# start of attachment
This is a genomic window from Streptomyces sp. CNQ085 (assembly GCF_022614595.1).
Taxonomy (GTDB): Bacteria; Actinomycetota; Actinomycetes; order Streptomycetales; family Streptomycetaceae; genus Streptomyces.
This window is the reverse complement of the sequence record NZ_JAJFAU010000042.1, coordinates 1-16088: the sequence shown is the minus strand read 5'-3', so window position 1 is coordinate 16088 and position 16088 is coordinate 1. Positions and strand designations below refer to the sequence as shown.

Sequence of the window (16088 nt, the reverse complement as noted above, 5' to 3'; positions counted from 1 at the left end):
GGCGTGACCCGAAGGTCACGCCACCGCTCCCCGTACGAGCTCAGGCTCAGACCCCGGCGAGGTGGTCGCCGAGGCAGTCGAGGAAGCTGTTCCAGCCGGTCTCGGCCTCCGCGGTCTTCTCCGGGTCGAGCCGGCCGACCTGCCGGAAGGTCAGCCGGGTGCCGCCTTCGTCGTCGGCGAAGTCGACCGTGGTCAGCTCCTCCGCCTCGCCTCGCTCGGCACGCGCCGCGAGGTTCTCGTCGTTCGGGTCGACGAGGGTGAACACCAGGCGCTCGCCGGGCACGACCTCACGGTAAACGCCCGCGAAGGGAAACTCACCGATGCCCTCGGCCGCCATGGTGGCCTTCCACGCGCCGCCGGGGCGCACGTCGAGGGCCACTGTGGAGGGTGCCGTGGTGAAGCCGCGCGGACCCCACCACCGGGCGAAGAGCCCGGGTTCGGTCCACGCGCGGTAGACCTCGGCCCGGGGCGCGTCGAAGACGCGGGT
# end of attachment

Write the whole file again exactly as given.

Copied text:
This is a genomic window from Streptomyces sp. CNQ085 (assembly GCF_022614595.1).
Taxonomy (GTDB): Bacteria; Actinomycetota; Actinomycetes; order Streptomycetales; family Streptomycetaceae; genus Streptomyces.
This window is the reverse complement of the sequence record NZ_JAJFAU010000042.1, coordinates 1-16088: the sequence shown is the minus strand read 5'-3', so window position 1 is coordinate 16088 and position 16088 is coordinate 1. Positions and strand designations below refer to the sequence as shown.

Sequence of the window (16088 nt, the reverse complement as noted above, 5' to 3'; positions counted from 1 at the left end):
GGCGTGACCCGAAGGTCACGCCACCGCTCCCCGTACGAGCTCAGGCTCAGACCCCGGCGAGGTGGTCGCCGAGGCAGTCGAGGAAGCTGTTCCAGCCGGTCTCGGCCTCCGCGGTCTTCTCCGGGTCGAGCCGGCCGACCTGCCGGAAGGTCAGCCGGGTGCCGCCTTCGTCGTCGGCGAAGTCGACCGTGGTCAGCTCCTCCGCCTCGCCTCGCTCGGCACGCGCCGCGAGGTTCTCGTCGTTCGGGTCGACGAGGGTGAACACCAGGCGCTCGCCGGGCACGACCTCACGGTAAACGCCCGCGAAGGGAAACTCACCGATGCCCTCGGCCGCCATGGTGGCCTTCCACGCGCCGCCGGGGCGCACGTCGAGGGCCACTGTGGAGGGTGCCGTGGTGAAGCCGCGCGGACCCCACCACCGGGCGAAGAGCCCGGGTTCGGTCCACGCGCGGTAGACCTCGGCCCGGGGCGCGTCGAAGACGCGGGT